Then, after a great article by Robert Dessaix on the Archbishop of Canterbury's book on Fyodor Dostoevsky (one of my literary lushes), I read what was left of an article by Mr Kathy Lette - Geoffrey Robertson, about suggested format for our bill of rights. An excerpt from his upcoming book, Statute of Liberty: How Australians Can Take Back Their Rights, it was surprisingly rousing for me. I had tears in my eyes reading some of the statements to which Australians would pledge (according to Robertson's proposal).

Most of them were fantastic, in tone, intention and content. I only had two minor issues with them:
Article 9, The Right to a Fair Trial is obviously taken straight from current statutes and not edited, as it all says "he" this and "to him" that. All the other rights are gender-equal and I would like to think that at the end of the first decade in the 21millenium, Australian's first bill of rights would be one that addresses the rights of all citizens - in content and language.

And then Item iii of Article 15, Right to Own Property, states that "there shall be no confiscation of private property by the state other than when it is in satisfaction of a judgment deb or if it is reasonably suspected to be the proceeds of crime". Whilst technically not confiscated, there is no mention of the fact that land which is being repatriated to Indigenous communities will be done so according to the Native Title act. Technically this contravenes the idea of all 'owning' land. I would like to think that Australia's first bill of rights would acknowledge this important process of our national identity.

In fact, between those two rather chunky articles, it felt like I had read the kinds of things that should be discussed in mass media publications: the business of being a citizen: the politics of public life, rather than the private lives of people who have a higher paid stylist than me.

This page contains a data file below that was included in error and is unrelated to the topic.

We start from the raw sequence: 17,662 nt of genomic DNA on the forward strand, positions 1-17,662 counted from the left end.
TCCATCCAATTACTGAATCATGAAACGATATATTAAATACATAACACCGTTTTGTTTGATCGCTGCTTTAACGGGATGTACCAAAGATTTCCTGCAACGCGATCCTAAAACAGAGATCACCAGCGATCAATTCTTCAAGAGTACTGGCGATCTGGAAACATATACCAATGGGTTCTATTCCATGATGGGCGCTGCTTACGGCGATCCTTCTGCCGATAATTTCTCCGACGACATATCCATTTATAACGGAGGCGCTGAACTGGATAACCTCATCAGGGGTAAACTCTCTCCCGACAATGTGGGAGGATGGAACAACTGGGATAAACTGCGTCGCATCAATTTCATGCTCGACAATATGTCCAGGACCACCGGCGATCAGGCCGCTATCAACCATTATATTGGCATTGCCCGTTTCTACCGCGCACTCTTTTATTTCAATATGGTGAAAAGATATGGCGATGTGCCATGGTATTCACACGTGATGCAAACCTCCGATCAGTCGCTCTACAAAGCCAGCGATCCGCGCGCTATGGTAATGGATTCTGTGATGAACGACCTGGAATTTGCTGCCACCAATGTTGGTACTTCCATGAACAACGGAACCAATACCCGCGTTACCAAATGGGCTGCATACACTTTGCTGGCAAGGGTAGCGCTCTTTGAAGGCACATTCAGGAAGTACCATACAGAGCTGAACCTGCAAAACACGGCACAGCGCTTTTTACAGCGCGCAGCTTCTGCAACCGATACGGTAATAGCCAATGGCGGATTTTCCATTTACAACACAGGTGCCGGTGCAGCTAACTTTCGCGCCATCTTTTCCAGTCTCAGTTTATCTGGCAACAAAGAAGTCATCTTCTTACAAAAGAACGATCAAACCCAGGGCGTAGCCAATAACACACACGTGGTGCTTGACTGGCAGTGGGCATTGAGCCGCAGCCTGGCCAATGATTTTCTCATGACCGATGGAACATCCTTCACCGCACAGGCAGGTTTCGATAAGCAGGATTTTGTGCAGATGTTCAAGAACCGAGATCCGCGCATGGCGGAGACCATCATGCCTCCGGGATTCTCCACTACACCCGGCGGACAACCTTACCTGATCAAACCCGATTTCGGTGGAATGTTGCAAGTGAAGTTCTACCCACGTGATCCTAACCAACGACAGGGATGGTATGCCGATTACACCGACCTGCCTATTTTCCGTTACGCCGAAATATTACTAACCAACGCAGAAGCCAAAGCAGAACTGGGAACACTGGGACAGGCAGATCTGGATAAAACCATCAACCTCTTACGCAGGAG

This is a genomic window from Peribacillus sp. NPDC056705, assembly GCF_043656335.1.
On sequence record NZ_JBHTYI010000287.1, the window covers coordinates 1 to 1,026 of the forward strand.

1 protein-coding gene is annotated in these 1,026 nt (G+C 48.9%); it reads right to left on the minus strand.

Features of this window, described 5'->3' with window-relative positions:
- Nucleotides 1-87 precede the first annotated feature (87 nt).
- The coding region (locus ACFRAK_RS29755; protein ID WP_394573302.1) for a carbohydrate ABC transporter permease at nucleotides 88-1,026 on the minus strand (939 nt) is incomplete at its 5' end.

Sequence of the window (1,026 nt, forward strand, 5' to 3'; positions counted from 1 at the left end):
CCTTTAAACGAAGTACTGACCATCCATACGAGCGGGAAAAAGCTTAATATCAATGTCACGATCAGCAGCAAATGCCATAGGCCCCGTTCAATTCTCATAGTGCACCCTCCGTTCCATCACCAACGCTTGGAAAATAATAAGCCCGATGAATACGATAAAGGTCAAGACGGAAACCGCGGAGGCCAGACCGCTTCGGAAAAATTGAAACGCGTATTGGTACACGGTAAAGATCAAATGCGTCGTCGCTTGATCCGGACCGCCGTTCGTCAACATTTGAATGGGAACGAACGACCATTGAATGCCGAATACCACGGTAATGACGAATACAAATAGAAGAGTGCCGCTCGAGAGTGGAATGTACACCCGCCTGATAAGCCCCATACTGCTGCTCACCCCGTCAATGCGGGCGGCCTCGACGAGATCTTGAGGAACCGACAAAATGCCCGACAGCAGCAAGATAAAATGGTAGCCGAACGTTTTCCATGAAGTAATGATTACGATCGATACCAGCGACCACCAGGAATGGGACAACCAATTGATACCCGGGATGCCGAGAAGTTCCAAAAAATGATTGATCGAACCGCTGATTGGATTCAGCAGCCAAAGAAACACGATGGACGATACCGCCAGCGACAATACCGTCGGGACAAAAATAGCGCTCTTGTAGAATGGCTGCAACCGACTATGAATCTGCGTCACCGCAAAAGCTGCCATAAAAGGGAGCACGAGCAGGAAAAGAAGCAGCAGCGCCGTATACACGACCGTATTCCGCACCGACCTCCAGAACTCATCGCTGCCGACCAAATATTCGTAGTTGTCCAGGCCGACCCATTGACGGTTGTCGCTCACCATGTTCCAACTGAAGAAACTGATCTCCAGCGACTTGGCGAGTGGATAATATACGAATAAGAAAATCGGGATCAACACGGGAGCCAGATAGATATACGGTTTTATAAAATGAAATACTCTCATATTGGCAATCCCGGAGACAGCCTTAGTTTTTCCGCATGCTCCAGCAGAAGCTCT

Wouldn't that be something!

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secret societies: public or private?

last weekend i went to a club night i go to (mostly) each month. after some trouble and/or craziness at the last one, the organisers decided to be quite strict with the dress code.
"make an effort, or no entry" was the word on the street. ermm.. or the facebook invite :)

which is fine - i usually make a bit of an effort anyway. this time i went as full tilt as i had - furryy collared coat, high-waisted 40s skirt, quiff, stilettos. i had a ball and thought i looked ok, until i got to the door and was refused entry. i practically had to beg to get in, after having to take off my coat to prove that i was 'dressed up' and had tattoos, etc. and then, when in the club, found myself resentful and comparing everyone to make sure that all were at appropriate standard.

i felt quite ill and didn't really appreciate being in a sub-culture that generates that kind of segregation and separation, for the sake of 'safety'. methinks a little smarter 'crowd control' is in order. or an actual guest list. like the big kids do.

apart from it slightly spoiling my night, it did get me thinking about this strange concept of secret societies: the freemasons, the speakeasy, alcoholics anonymous and the secret seven.

is a secret society deemed private? or part of the public sphere? considering one's behaviours are regulated by the populace, and you are not in your own home, there's a leaning towards that of a public or political group. but then again, there's the idea that you have a sense of privacy within a secret society, that there is security and withdrawl from the greater public.

then again, perhaps the attraction or place of these societies in the greater public realm is that they inhabit the divide between public and private - that they provide social interaction that is neither and/or both public and private. that morals and conduct and finances and a sense of community are all addressed for >1, but at very controlled levels.

i have no great conclusion to this idea, but it's something i'm now very interested in... hmmm... [insert chin stroking and pensive look here].

image credit:
Freemasons' Hall, originally uploaded by ɹǝɯıʇɹoɯ

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in socio-economic terms, it's all fucked.

socialism doesn't work in practice, because the reality of the situation is that humans are inherently greedy and want what they want.

and then capitalism fucks out with increasing frequency because humans are inherently greedy and the privileged will always contain the power.

and, quite frankly, all the other options are just too grim to think about.